Fans will also be allowed to bring national flags into stadiums, having previously been banned under the NCIP.
Teams such as Sydney United 58 will now be able rename themselves Sydney Croatia, as they were initially known before the Bradley Report in 1990 recommended that clubs lose their ethnic image.
Although Sydney United are yet to decide whether they will change their name back, NPL side Charlestown City Blues will revert to their original name of Charlestown Azzurri to pay homage to their Italian roots.
The new principles will still discourage mono-ethnic identifiers but they are more guidelines than enforceable rules.
"These new principles are not intended to be enforceable regulations. They are really about helping clubs be more inclusive and welcoming of people from all cultural backgrounds," FFA CEO David Gallop said in a statement.
"The way a club identifies itself to its community can have a significant impact on whether a person feels welcome and included at that club.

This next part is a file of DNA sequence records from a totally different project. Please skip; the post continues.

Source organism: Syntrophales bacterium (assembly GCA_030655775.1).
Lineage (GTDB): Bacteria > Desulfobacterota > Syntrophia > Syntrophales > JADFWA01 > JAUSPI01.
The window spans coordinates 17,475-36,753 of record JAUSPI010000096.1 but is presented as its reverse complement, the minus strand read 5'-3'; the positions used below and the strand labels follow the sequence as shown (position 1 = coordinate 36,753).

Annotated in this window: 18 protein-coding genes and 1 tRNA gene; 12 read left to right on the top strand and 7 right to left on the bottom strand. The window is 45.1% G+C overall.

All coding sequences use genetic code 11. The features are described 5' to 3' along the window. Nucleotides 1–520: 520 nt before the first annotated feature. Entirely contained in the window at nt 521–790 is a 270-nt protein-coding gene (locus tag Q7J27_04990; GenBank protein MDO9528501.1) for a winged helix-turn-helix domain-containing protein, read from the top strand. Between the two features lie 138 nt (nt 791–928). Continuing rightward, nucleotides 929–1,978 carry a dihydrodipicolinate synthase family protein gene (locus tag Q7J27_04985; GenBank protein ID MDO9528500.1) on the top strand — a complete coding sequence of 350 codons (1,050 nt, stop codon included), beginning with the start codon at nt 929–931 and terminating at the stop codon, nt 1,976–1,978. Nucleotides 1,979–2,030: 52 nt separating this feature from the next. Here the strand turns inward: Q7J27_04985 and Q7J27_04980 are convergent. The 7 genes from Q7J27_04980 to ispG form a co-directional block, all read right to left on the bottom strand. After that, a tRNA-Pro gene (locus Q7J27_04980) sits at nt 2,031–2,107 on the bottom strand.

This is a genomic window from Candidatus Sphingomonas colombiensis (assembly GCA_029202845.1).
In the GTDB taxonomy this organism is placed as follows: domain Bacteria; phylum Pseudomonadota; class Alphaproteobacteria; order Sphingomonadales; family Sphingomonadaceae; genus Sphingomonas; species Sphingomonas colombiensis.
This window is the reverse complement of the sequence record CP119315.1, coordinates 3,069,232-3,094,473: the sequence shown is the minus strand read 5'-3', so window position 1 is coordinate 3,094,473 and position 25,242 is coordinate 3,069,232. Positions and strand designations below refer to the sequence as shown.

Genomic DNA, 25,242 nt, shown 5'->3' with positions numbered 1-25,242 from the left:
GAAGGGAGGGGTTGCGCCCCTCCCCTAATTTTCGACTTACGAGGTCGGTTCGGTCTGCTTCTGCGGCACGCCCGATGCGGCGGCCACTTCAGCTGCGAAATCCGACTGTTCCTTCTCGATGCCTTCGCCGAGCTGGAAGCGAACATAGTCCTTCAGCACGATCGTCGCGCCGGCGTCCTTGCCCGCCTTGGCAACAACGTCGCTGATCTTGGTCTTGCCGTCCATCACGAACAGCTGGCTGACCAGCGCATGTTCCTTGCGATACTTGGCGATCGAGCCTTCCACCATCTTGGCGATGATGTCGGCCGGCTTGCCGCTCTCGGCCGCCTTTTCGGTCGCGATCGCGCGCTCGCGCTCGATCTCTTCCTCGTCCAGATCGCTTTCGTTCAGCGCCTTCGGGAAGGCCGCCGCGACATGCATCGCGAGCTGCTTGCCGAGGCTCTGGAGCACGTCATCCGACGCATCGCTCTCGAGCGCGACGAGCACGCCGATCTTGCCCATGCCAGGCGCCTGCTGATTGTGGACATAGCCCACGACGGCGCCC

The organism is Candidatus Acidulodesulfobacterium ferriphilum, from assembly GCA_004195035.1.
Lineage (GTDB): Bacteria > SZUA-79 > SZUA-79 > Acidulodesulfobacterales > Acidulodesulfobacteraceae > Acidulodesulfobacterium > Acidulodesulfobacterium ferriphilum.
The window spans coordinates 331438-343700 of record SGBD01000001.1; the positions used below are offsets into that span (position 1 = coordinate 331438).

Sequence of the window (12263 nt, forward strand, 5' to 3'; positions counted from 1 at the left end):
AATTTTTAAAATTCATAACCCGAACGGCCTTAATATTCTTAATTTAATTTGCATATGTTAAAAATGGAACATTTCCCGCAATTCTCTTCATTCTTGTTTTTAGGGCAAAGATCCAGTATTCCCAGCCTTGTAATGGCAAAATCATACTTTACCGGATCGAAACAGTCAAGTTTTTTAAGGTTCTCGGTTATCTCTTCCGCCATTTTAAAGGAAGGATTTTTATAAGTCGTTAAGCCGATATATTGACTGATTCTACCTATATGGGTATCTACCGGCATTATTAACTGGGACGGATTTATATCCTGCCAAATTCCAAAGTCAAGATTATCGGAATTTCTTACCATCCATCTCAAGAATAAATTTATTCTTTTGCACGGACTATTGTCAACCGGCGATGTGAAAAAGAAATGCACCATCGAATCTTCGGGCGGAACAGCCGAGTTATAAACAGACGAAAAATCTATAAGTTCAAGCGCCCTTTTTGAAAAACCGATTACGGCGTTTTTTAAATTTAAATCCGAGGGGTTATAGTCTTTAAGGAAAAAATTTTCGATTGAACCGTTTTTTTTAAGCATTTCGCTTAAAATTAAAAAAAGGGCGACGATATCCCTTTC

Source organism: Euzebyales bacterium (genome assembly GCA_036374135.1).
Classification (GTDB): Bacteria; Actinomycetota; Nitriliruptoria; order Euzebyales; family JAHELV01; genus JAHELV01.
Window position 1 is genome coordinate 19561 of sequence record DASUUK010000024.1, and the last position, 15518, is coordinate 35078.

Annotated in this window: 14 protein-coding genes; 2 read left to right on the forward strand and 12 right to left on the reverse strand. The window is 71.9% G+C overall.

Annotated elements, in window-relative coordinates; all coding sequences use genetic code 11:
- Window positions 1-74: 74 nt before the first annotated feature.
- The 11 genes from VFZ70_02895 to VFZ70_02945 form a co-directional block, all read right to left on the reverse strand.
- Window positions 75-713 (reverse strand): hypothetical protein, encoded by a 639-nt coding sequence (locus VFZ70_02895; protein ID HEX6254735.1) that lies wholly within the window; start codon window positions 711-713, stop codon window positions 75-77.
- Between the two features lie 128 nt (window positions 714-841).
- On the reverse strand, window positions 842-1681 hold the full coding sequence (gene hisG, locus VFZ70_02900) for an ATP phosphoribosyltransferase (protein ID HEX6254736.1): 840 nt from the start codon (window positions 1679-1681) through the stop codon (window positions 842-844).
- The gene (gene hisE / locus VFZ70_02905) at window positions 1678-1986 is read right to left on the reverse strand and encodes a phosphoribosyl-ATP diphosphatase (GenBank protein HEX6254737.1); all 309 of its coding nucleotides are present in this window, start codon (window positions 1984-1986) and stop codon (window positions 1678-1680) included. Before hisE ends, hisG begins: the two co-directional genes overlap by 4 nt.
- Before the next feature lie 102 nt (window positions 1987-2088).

"Following extensive consultation with the football community and independent industry experts, FFA recommends that clubs embrace broad identities that are not tied to a single specific culture.
"Clubs that celebrate diversity, promote inclusion and make people feel like they belong regardless of their cultural background are more likely to succeed.
"At the same time, FFA understands the importance of clubs being able to respectfully recognise their heritage and the specific communities that were instrumental in establishing and developing them.
"So long as they are not offensive, each club in Australia is now free to register the name and logo of its choice, including by incorporating a cultural identifier."